The following is a Korea Herald copy editor’s personal account of her encounters with the local vegan community. The writer, a vegan since the early 1990s, has lived in Korea for more than 15 years. -- Ed.
It was Aug. 7, three days before “A Piece of Vegan Festival” at Seoul Innovation Park in Eunpyeong, northwestern Seoul. One of the organizers, Kang So-yang, posted a picture of the venue on Facebook. Some rooms still had signs left behind by the previous occupants, reading “rabbit maintenance room,” “pyrogen laboratory” and “mouse and rat laboratory.”
Until its rebirth as a social enterprise center, a place where people can seek innovative and creative solutions to social problems, this space was the headquarters of the Korean Centers for Disease Control and Prevention, which operated a facility that conducted experiments on live animals.
“When we heard about (this aspect of Seoul Innovation Park’s history), we were reminded of how many lives, many of them, would have been born in this room without ever having seen sunlight in their entire lives, and ended in the midst of screams and silence,” Kang wrote.
Kang is co-owner of DalYang, a vegan restaurant and cafe that recently relocated to Seoul Innovation Park from its former location near Korea University. When DalYang moved in, Kang and co-owner Choi Seo-yun made a commitment to show their new neighbors what veganism is and to use the space in the complex for outreach events like A Piece of Vegan Festival.
It was the city’s fourth vegan fair of 2019, as far as I know, and the sixth at Innovation Park since 2016. Foods, sweets, toiletries, bags, wallets and many other products and services were on display. Visitors could look into yoga classes or buy handmade crafts -- even cute fabric funnel collars for cats and dogs recovering from surgery.
I met entrepreneurs like Carmen Wilson of Wasteupso and Sunghyun Park of Urban Originals Korea. And I caught up with Kim So-youn, a vegan businesswoman I’ve known for years, who recently changed the focus of the online vegan store she opened in 2009 and now specializes in vegan pet food.
Unlike previous festivals at Seoul Innovation Park, this was indoors and there was a dishwashing station upstairs that everyone could use. There were no disposable cups, plates or cutlery -- even those of us who left home unprepared could borrow reusable items.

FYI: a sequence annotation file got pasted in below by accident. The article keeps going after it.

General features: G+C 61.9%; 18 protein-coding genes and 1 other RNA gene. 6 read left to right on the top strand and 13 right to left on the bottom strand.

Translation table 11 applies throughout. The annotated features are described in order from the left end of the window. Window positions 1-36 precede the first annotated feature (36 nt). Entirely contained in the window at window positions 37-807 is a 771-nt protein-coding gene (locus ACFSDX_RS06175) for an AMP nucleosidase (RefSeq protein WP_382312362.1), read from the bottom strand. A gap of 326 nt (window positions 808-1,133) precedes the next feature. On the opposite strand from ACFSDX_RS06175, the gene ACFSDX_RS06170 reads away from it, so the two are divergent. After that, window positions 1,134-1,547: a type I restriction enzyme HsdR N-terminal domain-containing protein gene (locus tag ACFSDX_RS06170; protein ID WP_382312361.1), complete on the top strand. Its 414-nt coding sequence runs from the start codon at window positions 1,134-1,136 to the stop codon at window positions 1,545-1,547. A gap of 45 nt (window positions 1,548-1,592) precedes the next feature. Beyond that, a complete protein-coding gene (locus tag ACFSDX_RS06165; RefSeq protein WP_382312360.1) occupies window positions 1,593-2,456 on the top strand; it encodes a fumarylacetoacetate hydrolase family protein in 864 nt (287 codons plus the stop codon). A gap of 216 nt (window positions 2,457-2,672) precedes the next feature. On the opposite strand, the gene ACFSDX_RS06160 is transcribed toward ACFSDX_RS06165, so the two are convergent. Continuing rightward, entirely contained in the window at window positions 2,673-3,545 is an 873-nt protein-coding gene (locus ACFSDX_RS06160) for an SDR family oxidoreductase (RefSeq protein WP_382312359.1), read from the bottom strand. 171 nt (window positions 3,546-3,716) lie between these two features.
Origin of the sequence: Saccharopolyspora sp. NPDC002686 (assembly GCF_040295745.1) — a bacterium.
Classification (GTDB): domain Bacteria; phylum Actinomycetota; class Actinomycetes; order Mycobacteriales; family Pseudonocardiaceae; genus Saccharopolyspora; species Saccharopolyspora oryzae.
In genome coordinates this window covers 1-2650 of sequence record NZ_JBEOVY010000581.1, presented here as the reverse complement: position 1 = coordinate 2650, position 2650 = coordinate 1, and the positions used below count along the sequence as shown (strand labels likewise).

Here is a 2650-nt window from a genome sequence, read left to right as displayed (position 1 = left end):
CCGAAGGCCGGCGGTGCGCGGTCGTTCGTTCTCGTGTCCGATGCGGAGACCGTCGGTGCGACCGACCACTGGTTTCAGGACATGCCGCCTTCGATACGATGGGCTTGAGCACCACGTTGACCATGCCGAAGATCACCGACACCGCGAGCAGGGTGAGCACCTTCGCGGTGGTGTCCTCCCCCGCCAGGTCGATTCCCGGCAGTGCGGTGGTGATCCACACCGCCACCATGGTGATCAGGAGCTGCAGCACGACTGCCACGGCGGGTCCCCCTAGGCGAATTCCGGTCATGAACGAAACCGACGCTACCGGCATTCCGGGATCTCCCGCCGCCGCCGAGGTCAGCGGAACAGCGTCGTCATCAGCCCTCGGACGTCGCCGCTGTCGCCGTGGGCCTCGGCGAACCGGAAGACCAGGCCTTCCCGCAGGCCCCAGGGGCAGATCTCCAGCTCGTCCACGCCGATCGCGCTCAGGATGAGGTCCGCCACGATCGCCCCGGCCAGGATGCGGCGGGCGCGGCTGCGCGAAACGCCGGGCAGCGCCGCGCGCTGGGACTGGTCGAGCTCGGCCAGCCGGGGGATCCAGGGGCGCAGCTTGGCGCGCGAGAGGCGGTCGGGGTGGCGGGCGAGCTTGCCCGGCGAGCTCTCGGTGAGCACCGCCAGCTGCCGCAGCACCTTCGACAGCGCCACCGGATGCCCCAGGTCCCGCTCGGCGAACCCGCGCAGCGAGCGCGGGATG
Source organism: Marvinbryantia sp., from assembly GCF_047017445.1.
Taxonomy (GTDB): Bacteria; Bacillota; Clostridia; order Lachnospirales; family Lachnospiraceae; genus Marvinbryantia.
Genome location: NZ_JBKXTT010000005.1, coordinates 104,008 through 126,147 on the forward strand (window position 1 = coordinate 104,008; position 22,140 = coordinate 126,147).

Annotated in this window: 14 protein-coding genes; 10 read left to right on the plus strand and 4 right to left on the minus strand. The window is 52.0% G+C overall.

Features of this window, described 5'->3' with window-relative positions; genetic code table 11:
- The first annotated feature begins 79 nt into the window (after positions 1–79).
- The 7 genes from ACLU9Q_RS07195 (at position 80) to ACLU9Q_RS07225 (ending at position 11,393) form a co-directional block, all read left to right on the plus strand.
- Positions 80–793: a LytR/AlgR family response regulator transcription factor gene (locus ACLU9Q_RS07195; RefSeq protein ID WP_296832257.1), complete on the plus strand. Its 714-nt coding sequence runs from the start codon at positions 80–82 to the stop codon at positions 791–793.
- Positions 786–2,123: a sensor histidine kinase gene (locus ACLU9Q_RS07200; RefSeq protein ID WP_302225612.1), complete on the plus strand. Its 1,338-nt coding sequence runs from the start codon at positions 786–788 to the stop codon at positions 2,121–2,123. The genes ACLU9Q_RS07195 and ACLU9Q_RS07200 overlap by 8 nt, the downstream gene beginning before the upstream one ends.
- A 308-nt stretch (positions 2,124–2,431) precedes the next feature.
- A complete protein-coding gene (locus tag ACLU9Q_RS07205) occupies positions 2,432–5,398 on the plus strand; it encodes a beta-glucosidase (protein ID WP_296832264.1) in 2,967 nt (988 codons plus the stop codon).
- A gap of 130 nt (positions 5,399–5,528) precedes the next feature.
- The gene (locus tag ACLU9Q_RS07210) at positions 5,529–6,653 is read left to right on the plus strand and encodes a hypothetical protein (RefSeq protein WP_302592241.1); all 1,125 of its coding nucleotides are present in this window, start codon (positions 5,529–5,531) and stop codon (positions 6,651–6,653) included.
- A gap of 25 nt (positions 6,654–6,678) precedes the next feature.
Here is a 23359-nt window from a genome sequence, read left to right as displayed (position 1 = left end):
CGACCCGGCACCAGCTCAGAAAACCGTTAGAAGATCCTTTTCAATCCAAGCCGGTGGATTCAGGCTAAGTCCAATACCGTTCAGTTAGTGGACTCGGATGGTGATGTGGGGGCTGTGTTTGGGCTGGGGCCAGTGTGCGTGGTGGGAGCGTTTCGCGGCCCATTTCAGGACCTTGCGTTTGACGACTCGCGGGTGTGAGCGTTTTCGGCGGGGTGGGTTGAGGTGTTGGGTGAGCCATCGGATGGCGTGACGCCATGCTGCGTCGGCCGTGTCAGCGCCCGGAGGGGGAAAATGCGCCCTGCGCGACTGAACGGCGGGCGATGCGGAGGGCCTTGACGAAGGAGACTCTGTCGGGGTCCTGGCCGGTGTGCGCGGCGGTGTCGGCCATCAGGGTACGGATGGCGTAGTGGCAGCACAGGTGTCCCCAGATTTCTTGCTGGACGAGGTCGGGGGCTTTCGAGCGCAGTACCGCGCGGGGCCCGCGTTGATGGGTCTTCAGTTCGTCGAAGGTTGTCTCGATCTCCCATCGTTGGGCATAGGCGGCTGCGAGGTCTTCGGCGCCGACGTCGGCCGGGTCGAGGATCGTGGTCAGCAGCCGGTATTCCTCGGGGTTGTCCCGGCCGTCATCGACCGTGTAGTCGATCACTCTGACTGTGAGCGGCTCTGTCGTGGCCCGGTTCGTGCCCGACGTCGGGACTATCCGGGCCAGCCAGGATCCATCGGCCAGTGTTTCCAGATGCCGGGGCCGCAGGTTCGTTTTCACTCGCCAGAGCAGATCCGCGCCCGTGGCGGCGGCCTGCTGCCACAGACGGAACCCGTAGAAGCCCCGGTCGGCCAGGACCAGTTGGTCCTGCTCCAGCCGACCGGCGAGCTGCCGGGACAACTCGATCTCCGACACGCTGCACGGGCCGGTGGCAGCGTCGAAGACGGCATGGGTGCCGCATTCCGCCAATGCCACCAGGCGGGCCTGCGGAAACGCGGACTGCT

When I was almost ready to go, Choi Seo-yun of DalYang came over and offered me a vegan ice cream cone.
As one of the organizers, Choi was very busy that day. When we spoke late in the afternoon, she told me the festival was running smoothly. The turnout hadn’t met her expectations, but she told me later that the final tally was 1,500 -- “still good.”
I asked her how things were going at DalYang since the move to the new location. She said she and Kang had made some changes to better serve the new customer base, which mostly consists of other people working at the venue.
If they had continued to run the restaurant the old way, she said, customers would have to eat the same things every day. Now they rotate the menu so everyone gets a chance to try new vegan dishes. “They love it,” said Choi, who said she was very happy Seoul Innovation Park had selected DalYang.
Her colleagues and neighbors there are “the most open-minded people in Korea,” Choi said. But they’re not all vegan yet, so Choi and Kang want to show them how the vegan movement is growing and improving. That’s their main mission, she said. She wants to showcase the vegan movement so people at Seoul Innovation Park will be more accepting of veganism and will consider vegan lifestyles and campaigns.
We also talked about the wash station and the absence of disposables at the fair. “It was a really good experience,” said Choi, who said she could not imagine it being possible at any other venue.
Similar festivals smaller in scale are planned for Seoul Innovation Park four times a year. Choi said she is looking forward to arranging film screenings and exhibitions there as well. One filmmaker with a studio there, who is also vegan, is making a film about garbage. The filmmaker “thinks seriously and deeply about waste,” Choi said.
Before saying goodbye, I mentioned Kang’s Facebook post and Choi reiterated the last part of the message: Organizing vegan festivals with care and dedication is a way of saying sorry to the animals who died in the laboratory.
Looking back, I remember the days when there was no “Happy Cow” website to guide travelers to vegan-friendly establishments. Back then, South Korea was known as a not-very-vegan-friendly country. But even then, I managed to find a determined group of “veggie pioneers” and was invited to a festival in Myeong-dong where protest signs read “Meat Is Murder” in English. (I’m pretty sure they carried a softer message in Korean.)
Now, vegan activists take to the streets of Myeong-dong or Hongdae most weekends with laptops displaying footage of animal slaughter and confinement. If people stop to watch, the activists talk to them about what they are seeing -- and if the violent footage upsets them, which it usually does, the activists ask them to think about why those things keep happening.
By Eileen Cahill (firstname.lastname@example.org)